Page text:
When Fergie did begin to rebuild his stock of Irish players (well, Cork players) in the early 1990s, Graeme Souness arrived in at Anfield and promptly discarded all the Irish players with the exception of Ronnie Whelan, who himself dropped down the pecking order. The swift sale of Steve Staunton was especially baffling.
It prompted some silly speculation from over-sensitive folk who are rather too attuned to such matters. Inevitably, the fact that Souey had come south from Rangers was mentioned. Years later, while manager of Blackburn Rovers, Souness angrily denounced accusations of anti-Irishness after a scurrilous article appeared in the press. He made the rather compelling point that wife was a Catholic with two Irish parents and that his kids were being raised Catholics. And he seems to have spent the better part of the last decade shooting the breeze with Eamon Dunphy and John Giles.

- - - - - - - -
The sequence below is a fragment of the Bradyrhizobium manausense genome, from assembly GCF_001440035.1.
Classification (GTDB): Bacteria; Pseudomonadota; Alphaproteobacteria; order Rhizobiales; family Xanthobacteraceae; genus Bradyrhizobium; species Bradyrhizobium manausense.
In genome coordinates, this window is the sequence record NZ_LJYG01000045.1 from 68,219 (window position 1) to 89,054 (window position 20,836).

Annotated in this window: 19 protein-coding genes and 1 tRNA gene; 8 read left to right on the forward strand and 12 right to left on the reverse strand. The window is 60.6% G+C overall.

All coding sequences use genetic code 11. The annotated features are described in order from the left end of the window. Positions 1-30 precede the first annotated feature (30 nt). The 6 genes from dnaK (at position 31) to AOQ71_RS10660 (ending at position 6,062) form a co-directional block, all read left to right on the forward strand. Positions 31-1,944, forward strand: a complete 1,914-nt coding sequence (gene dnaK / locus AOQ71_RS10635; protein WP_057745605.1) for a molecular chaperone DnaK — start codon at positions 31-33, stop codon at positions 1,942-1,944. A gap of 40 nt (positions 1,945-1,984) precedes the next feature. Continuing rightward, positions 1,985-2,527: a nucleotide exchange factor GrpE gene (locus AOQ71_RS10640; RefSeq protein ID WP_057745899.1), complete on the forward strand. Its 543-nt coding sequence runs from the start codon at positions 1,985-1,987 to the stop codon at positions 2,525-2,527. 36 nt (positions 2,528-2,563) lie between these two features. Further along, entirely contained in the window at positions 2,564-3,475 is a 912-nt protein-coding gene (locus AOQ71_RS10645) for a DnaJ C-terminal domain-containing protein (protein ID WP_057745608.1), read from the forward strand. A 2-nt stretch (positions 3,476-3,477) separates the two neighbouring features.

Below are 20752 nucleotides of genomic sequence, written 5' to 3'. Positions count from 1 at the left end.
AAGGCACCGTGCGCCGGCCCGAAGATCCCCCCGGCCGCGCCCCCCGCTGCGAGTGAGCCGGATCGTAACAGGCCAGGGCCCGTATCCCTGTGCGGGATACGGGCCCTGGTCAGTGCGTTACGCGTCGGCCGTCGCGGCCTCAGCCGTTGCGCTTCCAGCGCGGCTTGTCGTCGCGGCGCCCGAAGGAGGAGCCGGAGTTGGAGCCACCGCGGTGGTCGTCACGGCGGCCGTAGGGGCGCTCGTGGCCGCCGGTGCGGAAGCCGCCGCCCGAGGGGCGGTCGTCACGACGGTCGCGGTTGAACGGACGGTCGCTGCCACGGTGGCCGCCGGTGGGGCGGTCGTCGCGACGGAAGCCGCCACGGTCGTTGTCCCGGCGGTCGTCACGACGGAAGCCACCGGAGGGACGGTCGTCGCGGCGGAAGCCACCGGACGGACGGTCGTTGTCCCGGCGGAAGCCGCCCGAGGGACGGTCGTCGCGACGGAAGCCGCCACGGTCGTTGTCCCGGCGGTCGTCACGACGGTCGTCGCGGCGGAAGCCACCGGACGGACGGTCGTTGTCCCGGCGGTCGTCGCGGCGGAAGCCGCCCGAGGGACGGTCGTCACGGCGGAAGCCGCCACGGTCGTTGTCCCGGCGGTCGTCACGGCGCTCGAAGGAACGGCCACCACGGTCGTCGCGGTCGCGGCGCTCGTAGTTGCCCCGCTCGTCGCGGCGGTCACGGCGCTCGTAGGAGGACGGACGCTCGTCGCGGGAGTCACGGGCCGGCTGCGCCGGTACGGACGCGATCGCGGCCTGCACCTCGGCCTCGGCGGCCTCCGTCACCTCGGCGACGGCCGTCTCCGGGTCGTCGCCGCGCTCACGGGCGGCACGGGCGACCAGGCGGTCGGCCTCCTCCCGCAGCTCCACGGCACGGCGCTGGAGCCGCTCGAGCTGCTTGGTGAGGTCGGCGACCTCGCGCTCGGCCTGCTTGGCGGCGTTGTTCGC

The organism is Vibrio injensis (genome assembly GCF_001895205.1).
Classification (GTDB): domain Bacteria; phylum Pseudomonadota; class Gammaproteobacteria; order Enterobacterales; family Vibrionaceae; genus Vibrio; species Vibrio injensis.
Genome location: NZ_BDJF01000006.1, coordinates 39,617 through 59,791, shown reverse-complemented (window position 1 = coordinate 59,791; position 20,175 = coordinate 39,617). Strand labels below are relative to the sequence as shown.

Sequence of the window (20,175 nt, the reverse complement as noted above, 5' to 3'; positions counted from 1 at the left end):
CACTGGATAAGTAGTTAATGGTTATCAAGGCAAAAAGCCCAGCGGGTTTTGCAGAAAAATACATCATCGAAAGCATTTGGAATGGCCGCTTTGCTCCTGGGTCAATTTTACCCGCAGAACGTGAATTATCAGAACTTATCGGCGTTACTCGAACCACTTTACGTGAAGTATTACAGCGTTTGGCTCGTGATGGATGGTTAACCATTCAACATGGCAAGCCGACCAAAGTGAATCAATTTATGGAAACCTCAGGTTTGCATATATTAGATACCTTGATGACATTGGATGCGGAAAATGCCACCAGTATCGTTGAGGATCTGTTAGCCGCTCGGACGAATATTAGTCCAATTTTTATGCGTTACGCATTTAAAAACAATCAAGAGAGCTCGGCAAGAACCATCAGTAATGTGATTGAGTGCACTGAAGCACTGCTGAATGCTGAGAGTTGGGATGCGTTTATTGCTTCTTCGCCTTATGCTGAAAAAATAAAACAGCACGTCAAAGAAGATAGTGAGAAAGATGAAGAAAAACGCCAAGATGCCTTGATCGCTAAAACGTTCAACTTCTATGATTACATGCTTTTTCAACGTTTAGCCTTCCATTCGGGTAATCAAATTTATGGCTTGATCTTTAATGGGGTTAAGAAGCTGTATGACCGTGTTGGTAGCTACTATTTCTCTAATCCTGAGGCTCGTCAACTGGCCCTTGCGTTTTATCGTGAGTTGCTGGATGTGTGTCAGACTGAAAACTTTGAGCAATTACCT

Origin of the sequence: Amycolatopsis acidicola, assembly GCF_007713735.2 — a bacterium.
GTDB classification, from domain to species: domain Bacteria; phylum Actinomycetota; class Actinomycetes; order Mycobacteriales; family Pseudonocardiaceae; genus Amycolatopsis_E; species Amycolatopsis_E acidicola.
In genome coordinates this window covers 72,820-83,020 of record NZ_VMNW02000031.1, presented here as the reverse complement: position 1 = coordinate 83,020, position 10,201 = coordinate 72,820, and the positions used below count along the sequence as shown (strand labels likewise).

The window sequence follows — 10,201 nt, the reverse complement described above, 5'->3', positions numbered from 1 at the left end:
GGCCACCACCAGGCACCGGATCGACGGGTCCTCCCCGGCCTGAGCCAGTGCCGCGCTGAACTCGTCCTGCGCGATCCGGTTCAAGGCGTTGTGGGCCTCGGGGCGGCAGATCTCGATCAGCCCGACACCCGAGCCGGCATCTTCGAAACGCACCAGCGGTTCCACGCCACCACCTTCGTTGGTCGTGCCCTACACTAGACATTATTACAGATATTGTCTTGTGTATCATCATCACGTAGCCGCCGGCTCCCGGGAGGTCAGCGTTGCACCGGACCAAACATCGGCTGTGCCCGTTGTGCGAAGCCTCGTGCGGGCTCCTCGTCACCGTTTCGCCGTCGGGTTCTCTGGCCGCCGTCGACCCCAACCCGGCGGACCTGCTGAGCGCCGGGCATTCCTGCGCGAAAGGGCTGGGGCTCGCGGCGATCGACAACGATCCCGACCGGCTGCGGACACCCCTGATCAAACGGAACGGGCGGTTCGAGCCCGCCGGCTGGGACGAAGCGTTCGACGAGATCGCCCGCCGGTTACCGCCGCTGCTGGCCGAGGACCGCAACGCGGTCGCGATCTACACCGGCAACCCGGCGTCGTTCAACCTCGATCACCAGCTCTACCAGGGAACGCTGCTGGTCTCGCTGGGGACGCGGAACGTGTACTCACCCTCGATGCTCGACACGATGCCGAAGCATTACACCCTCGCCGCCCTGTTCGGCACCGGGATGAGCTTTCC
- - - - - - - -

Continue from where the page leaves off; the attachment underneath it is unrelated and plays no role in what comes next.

By the end of the 1990s, Steve Staunton had returned to Anfield to a team that now had Phil Babb and Jason McAteer on their books. We were close to returning to the heady days of the mid-1980s. Sadly, we never saw all three lads on the pitch together against Man United's Cork duo.
In the Old Trafford match in 1998-99, Stan didn't play. While McAteer missed the tumultuous game in Anfield late in that season.
Four Irish players started in that famous 2-2 draw, in which Denis Irwin was sent off by David Elleray for poking the ball in Steve Staunton's direction after it ran out of play and Paul Ince delivered what Alex Ferguson delivered a "gloatingly excessive" celebration on grabbing the late equaliser.
We haven't seen such an Irish heavy Liverpool-Manchester United match in the 21st century.